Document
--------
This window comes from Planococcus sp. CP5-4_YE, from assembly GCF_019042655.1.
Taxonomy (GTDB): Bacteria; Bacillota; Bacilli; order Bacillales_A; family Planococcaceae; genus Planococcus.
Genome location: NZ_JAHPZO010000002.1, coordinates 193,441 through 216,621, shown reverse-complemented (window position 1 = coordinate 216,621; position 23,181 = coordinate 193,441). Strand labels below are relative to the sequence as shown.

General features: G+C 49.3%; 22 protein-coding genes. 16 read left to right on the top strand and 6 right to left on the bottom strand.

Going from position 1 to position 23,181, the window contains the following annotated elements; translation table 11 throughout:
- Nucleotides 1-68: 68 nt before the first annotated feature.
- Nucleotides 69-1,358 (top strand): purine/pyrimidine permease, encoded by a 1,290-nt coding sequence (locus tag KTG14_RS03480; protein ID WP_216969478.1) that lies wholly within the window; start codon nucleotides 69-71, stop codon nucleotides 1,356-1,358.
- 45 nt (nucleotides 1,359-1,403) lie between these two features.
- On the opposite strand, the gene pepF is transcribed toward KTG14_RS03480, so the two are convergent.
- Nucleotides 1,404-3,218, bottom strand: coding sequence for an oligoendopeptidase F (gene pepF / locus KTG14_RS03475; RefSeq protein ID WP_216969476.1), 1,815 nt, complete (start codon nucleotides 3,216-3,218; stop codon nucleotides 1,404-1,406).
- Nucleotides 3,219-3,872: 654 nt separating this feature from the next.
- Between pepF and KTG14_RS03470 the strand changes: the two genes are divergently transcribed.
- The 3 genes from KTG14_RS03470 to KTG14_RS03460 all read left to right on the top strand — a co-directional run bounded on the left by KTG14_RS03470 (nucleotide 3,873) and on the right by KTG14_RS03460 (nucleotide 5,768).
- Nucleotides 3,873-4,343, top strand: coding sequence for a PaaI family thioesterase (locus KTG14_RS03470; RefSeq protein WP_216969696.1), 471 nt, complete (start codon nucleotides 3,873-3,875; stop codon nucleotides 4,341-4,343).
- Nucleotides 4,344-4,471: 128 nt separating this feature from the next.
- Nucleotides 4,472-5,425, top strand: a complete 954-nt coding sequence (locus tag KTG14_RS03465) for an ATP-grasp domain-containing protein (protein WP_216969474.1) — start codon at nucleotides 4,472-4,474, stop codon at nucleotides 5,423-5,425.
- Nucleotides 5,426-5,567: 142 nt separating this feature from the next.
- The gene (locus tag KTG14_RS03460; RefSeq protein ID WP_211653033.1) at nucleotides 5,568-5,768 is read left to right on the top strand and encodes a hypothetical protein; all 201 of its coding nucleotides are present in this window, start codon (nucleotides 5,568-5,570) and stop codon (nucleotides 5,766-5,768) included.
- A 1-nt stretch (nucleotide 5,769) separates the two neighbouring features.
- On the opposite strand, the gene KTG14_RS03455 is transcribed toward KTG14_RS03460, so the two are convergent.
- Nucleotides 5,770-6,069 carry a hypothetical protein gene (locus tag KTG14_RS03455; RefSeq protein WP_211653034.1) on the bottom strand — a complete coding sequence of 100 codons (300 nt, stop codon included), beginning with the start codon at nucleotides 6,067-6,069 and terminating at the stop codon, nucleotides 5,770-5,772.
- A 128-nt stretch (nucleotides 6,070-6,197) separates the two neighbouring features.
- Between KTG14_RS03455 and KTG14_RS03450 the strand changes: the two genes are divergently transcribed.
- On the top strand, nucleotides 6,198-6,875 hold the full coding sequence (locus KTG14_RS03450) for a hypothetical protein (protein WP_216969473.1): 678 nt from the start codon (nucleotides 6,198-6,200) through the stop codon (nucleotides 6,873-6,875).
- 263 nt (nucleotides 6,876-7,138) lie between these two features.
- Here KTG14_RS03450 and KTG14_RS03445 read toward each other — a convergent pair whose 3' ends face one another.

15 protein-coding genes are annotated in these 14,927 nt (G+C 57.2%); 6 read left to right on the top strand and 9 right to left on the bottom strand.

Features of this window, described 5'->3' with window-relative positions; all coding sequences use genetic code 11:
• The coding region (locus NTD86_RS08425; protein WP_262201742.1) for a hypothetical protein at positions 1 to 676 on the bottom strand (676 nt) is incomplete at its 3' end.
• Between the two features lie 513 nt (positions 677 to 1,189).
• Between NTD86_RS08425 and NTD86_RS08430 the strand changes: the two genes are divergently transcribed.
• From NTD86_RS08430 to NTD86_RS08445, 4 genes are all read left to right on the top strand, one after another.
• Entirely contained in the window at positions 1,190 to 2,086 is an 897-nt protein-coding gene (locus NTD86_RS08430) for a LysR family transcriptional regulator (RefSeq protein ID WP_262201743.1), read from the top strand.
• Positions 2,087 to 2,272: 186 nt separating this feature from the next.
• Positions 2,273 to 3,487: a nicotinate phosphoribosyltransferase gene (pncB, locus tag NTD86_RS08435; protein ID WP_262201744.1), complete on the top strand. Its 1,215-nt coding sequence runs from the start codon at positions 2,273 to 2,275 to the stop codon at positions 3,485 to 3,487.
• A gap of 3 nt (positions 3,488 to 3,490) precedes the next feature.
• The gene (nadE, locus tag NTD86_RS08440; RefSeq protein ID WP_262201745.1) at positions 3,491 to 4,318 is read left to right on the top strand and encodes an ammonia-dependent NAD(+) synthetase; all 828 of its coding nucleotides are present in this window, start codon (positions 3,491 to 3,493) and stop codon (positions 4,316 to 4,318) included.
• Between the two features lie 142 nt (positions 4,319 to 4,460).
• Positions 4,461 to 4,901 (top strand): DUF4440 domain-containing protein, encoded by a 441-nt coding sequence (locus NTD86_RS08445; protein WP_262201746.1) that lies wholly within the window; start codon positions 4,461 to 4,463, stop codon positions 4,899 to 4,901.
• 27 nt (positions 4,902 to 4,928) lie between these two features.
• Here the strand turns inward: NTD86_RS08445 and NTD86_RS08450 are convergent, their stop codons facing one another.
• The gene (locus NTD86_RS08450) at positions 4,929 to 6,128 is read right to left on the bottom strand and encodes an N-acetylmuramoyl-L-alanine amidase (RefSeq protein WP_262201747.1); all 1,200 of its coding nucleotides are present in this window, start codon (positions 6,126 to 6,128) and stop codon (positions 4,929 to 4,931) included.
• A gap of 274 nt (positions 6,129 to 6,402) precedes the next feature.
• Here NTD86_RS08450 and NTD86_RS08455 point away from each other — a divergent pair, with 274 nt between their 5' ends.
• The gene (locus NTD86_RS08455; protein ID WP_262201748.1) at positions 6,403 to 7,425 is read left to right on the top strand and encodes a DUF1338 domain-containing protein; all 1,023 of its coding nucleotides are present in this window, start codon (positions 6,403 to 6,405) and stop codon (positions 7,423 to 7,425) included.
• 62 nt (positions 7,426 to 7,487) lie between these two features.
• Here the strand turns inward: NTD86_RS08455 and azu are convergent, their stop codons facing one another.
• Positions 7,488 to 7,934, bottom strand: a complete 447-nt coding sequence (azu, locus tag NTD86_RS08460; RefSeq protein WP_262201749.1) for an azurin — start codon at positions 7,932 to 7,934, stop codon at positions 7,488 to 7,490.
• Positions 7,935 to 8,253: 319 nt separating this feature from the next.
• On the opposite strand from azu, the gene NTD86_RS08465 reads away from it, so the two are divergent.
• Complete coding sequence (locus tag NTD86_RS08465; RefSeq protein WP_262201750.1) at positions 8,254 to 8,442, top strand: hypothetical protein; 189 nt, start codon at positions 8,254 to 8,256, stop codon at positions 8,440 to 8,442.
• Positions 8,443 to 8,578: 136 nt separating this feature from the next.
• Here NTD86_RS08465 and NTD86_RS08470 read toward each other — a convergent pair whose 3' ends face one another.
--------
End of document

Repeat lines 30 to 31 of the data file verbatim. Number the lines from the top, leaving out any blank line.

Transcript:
• Between the two features lie 513 nt (positions 677 to 1,189).
• Between NTD86_RS08425 and NTD86_RS08430 the strand changes: the two genes are divergently transcribed.